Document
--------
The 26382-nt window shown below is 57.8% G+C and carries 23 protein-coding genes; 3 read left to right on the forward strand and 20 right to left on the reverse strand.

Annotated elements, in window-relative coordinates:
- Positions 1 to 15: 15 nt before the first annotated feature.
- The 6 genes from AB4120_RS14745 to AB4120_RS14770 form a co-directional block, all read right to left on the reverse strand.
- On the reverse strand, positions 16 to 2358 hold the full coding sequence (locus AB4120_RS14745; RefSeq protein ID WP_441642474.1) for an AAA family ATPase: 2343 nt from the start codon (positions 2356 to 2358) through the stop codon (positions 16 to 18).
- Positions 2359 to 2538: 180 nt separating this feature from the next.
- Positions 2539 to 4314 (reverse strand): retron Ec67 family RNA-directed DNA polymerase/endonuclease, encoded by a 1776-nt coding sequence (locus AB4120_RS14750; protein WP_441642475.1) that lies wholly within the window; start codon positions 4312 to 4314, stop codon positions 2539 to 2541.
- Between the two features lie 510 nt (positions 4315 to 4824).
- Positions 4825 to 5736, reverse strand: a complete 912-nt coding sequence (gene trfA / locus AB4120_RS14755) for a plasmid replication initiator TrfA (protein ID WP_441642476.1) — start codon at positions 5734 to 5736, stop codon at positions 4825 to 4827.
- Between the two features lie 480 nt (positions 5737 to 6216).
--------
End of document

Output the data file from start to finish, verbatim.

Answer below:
The 26382-nt window shown below is 57.8% G+C and carries 23 protein-coding genes; 3 read left to right on the forward strand and 20 right to left on the reverse strand.

Annotated elements, in window-relative coordinates:
- Positions 1 to 15: 15 nt before the first annotated feature.
- The 6 genes from AB4120_RS14745 to AB4120_RS14770 form a co-directional block, all read right to left on the reverse strand.
- On the reverse strand, positions 16 to 2358 hold the full coding sequence (locus AB4120_RS14745; RefSeq protein ID WP_441642474.1) for an AAA family ATPase: 2343 nt from the start codon (positions 2356 to 2358) through the stop codon (positions 16 to 18).
- Positions 2359 to 2538: 180 nt separating this feature from the next.
- Positions 2539 to 4314 (reverse strand): retron Ec67 family RNA-directed DNA polymerase/endonuclease, encoded by a 1776-nt coding sequence (locus AB4120_RS14750; protein WP_441642475.1) that lies wholly within the window; start codon positions 4312 to 4314, stop codon positions 2539 to 2541.
- Between the two features lie 510 nt (positions 4315 to 4824).
- Positions 4825 to 5736, reverse strand: a complete 912-nt coding sequence (gene trfA / locus AB4120_RS14755) for a plasmid replication initiator TrfA (protein ID WP_441642476.1) — start codon at positions 5734 to 5736, stop codon at positions 4825 to 4827.
- Between the two features lie 480 nt (positions 5737 to 6216).